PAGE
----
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Java in a Nutshell

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What's New in Java 1.1
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4.11 Applet Changes

There are several new features in Java 1.1 that affect applets. The first is the introduction of JAR files. "JAR" stands for Java ARchive, and a JAR file is just that: an archive of files used by a Java applet. An applet often requires multiple class files, as well as images, sounds, and other resources, to be loaded over the network. Prior to Java 1.1, each of these files was loaded through a separate HTTP request, which is fairly inefficient. With Java 1.1, all (or many) of the files an applet needs can be combined into a single JAR file, which an applet viewer or Web browser can download with a single HTTP request. Chapter 6, Applets, demonstrates the use of JAR files.

JAR files are stored in the ZIP file format. A JAR archive can be created with the jar tool shipped with the JDK. Once you have created a JAR file, you refer to it in a <APPLET> tag with the ARCHIVE attribute. This ARCHIVE attribute may actually be set to a comma-separated list of archive files to be downloaded. Note that specifying an ARCHIVE attribute simply tells the applet viewer or browser the name of a JAR file or files to load; it does not tell the browser the name of the applet that is to be run. Thus, you still must specify the CODE attribute (or the new OBJECT attribute, as we'll see below). For example, you might use an <APPLET> tag like the following to tell the browser to download the animation.jar file and start the applet contained in the file Animator.class:

<APPLET CODE="Animator.class" ARCHIVE="animation.jar" WIDTH=500 HEIGHT=200>
</APPLET>

There is another advantage to the use of JAR files. Every JAR file contains a "manifest" file, which you either specify explicitly when you create the archive, or which is created for you by the jar tool. The manifest is stored in a file named META-INF/MANIFEST.MF and contains meta-information about the files in the archive. By default, the jar tool creates a manifest file that contains MD5 and SHA message digests for each file in the archive. This information can be used by the applet viewer or Web browser to verify that the files in the archive have not been corrupted since the JAR file was created.

The main reason to include message digests in the manifest file, however, is so that a JAR file can have digital signatures added to it. An archive can be signed with the javakey tool. What a digital signature allows you to do is verify that the files in a JAR file have not been modified since the digital signature was added to the archive. If you trust the person or entity who signed the file, then you ought to trust the applet contained in the JAR file. (The javakey tool allows you to specify whether or not you trust any given entity.) Chapter 6, Applets also describes how you might use digital signatures and javakey.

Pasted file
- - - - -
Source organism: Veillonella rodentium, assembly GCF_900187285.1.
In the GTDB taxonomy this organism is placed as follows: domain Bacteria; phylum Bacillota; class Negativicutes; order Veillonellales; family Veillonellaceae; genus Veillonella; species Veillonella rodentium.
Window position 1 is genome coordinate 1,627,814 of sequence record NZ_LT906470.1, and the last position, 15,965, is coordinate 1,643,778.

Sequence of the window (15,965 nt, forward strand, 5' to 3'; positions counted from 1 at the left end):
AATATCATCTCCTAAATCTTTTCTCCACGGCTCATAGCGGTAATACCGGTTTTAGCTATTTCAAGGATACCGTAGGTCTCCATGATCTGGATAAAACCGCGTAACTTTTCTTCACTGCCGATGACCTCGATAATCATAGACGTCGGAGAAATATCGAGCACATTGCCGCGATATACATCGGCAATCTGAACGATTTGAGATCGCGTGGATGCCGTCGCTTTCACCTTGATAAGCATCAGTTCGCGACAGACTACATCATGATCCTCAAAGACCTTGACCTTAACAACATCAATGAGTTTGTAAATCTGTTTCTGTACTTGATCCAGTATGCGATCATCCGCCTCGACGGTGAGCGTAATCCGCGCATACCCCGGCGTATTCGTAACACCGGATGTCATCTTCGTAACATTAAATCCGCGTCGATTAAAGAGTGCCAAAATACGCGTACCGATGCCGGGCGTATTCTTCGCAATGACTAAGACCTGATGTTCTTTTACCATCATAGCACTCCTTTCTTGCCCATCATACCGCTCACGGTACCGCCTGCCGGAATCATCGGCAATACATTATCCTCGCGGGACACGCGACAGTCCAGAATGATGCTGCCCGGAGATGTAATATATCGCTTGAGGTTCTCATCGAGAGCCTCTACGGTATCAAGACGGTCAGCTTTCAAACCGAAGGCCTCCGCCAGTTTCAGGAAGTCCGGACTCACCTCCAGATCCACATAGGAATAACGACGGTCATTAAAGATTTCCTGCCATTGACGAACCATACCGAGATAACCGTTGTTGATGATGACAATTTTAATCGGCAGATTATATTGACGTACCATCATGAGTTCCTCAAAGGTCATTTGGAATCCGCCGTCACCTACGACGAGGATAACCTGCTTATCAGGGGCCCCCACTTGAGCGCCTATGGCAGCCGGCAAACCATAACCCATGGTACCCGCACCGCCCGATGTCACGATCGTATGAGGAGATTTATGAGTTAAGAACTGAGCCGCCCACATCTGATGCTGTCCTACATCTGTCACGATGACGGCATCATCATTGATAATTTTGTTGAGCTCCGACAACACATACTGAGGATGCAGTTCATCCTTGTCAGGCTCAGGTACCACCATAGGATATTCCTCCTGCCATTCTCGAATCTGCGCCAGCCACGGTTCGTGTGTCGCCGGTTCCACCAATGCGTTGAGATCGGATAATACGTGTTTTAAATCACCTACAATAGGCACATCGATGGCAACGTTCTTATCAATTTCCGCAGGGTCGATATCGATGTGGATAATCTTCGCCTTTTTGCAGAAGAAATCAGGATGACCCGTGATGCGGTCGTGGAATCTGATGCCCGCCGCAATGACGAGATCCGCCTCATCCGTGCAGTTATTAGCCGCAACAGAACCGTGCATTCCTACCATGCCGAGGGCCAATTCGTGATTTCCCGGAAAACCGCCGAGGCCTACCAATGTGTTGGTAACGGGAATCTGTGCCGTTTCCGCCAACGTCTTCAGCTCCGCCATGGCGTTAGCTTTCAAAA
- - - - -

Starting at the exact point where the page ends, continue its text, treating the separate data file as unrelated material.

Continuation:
In JDK 1.1, the appletviewer tool understands digitally signed JAR files. When it loads an applet that has been signed by a trusted entity, it runs that applet without subjecting it to the usual security restrictions--the applet can read and write files, and do anything that a standalone Java application can do. Common Web browsers are likely to follow suit and give special privileges to trusted applets. One refinement we may see in the future is the ability to specify varying levels of trust, and to assign different sets of privileges to applets at those varying trust levels.

Besides the introduction of JAR files and trusted applets, Java 1.1 also supports "serialized applets." In an <APPLET> tag, you can specify the OBJECT attribute instead of the CODE attribute. If you do this, the value of the OBJECT attribute should be the name of a file that contains a serialized representation of the applet to be run. Graphical application-builder tools may prefer to output applets as pre-initialized object trees, rather than generating custom Java code to perform the initializations. See Chapter 9, Object Serialization for more information on serialized applets.


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